1. Limited time only! Sign up for a free 30min personal tutor trial with Chegg Tutors
    Dismiss Notice
Dismiss Notice
Join Physics Forums Today!
The friendliest, high quality science and math community on the planet! Everyone who loves science is here!

Use symmetry in double integral.

  1. Oct 24, 2013 #1
    1. The problem statement, all variables and given/known data
    Evaluate the double integral of (2+xy^2) over dA (dxdy) using symmetry where R = [0,1] x [-1,1]



    2. Relevant equations



    3. The attempt at a solution
    I don't know how to use symmetry to evaluate this.. However if I integrate this integral normally
    i first get [2x+2yx^3/3] between 0 and 1. Then i'd take the integral of that between -1 and 1? Where does symmetry come into play? Thanks :D
     
  2. jcsd
  3. Oct 24, 2013 #2

    Mark44

    Staff: Mentor

    If you let f(x, y) = 2 + xy2, then f(x, -y) = f(x, y). This means that the function is symmetric across the x-z plane. However the graph appears over the upper half of region R is the mirror image of how it appears over the lower half.

    Your integral represents the volume of the solid whose base is your region R. The symmetry allows you to find the volume over the upper half ([0, 1] X [0, 1]) and double it.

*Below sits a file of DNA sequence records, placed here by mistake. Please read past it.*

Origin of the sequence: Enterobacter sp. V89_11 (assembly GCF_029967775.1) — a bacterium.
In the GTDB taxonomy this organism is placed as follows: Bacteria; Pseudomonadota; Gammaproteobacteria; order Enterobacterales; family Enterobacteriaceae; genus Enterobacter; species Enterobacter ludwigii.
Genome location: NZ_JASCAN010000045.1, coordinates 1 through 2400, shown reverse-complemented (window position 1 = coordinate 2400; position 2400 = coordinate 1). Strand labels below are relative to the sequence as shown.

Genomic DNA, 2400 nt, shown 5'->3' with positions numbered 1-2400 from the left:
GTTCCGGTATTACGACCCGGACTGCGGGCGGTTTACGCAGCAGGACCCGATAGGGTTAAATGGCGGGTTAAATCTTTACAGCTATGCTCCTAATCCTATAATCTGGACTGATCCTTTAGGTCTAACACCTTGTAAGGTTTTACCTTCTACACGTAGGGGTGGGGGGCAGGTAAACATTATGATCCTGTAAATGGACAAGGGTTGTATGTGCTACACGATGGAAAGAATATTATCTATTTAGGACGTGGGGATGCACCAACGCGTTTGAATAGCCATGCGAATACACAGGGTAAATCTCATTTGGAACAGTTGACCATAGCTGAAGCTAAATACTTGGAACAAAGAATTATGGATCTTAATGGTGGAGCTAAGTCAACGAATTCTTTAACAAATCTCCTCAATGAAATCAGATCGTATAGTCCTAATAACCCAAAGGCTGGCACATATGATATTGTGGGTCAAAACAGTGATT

4. Oct 24, 2013 #3
    The only obvious symmetries to me are that the x reflects across the x-axis and the ##y^2## across the y axis. Using either you get ##\int \int(2 + xy^2) dA = 2\int_0^1 \int_0^1 (2 + xy^2)dxdy##; or you can do the same integral dydx, but you could anyway.

    Although I am a great fan of using symmetry to dodge work, I don't see how this helps you much. Perhaps there is some symmetry I don't see.
     
  5. Oct 25, 2013 #4

    Mark44

    Staff: Mentor

    ???

    The solid whose volume is being found has an upper surface of z = f(x, y) = 2 + xy2. Pretty clearly, f(x, -y) = f(x, y), which means there is symmetry across the x-z plane, as I said in my previous post.
     
  6. Oct 25, 2013 #5

    Office_Shredder

    User Avatar
    Staff Emeritus
    Science Advisor
    Gold Member

    Mark, I think the point is that the new integral to evaluate is literally just as difficult to evaluate as the original one, unless you find calculating (-1)3 to be unusually hard. I don't see any way to reduce the integral more than that though, so I guess it's what they intend you to do.
     
  7. Oct 25, 2013 #6

    Mark44

    Staff: Mentor

    I agree. I think it's just an exercise to get the student to use symmetry, not that it saves a lot of work. That's my sense at any rate.
     
  8. Oct 25, 2013 #7
    I agree with both of you, and think this is not a useful example. There are many good examples where the symmetry would really help, so any students solving it would learn to keep an eye out for symmetries.
     
Know someone interested in this topic? Share this thread via Reddit, Google+, Twitter, or Facebook

Have something to add?
Draft saved Draft deleted